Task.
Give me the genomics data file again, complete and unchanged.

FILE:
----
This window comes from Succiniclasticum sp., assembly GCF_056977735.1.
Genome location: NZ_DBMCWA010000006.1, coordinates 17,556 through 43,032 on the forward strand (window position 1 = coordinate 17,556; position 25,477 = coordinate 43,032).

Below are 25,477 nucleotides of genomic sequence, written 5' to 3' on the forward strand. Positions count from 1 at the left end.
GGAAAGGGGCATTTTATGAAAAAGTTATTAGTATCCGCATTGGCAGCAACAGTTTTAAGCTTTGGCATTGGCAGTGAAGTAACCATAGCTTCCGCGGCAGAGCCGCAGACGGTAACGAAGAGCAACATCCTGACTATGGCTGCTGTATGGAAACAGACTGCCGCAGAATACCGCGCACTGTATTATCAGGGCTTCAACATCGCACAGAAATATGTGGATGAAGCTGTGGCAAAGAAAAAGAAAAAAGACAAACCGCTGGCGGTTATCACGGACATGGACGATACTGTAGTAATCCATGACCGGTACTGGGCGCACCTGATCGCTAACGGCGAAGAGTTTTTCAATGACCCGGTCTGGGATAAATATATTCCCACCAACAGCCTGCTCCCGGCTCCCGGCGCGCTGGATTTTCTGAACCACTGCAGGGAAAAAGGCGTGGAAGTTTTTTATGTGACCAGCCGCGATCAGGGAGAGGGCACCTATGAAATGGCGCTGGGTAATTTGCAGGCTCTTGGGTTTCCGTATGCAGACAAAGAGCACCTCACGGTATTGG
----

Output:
This window comes from Succiniclasticum sp., assembly GCF_056977735.1.
Genome location: NZ_DBMCWA010000006.1, coordinates 17,556 through 43,032 on the forward strand (window position 1 = coordinate 17,556; position 25,477 = coordinate 43,032).

Below are 25,477 nucleotides of genomic sequence, written 5' to 3' on the forward strand. Positions count from 1 at the left end.
GGAAAGGGGCATTTTATGAAAAAGTTATTAGTATCCGCATTGGCAGCAACAGTTTTAAGCTTTGGCATTGGCAGTGAAGTAACCATAGCTTCCGCGGCAGAGCCGCAGACGGTAACGAAGAGCAACATCCTGACTATGGCTGCTGTATGGAAACAGACTGCCGCAGAATACCGCGCACTGTATTATCAGGGCTTCAACATCGCACAGAAATATGTGGATGAAGCTGTGGCAAAGAAAAAGAAAAAAGACAAACCGCTGGCGGTTATCACGGACATGGACGATACTGTAGTAATCCATGACCGGTACTGGGCGCACCTGATCGCTAACGGCGAAGAGTTTTTCAATGACCCGGTCTGGGATAAATATATTCCCACCAACAGCCTGCTCCCGGCTCCCGGCGCGCTGGATTTTCTGAACCACTGCAGGGAAAAAGGCGTGGAAGTTTTTTATGTGACCAGCCGCGATCAGGGAGAGGGCACCTATGAAATGGCGCTGGGTAATTTGCAGGCTCTTGGGTTTCCGTATGCAGACAAAGAGCACCTCACGGTATTGG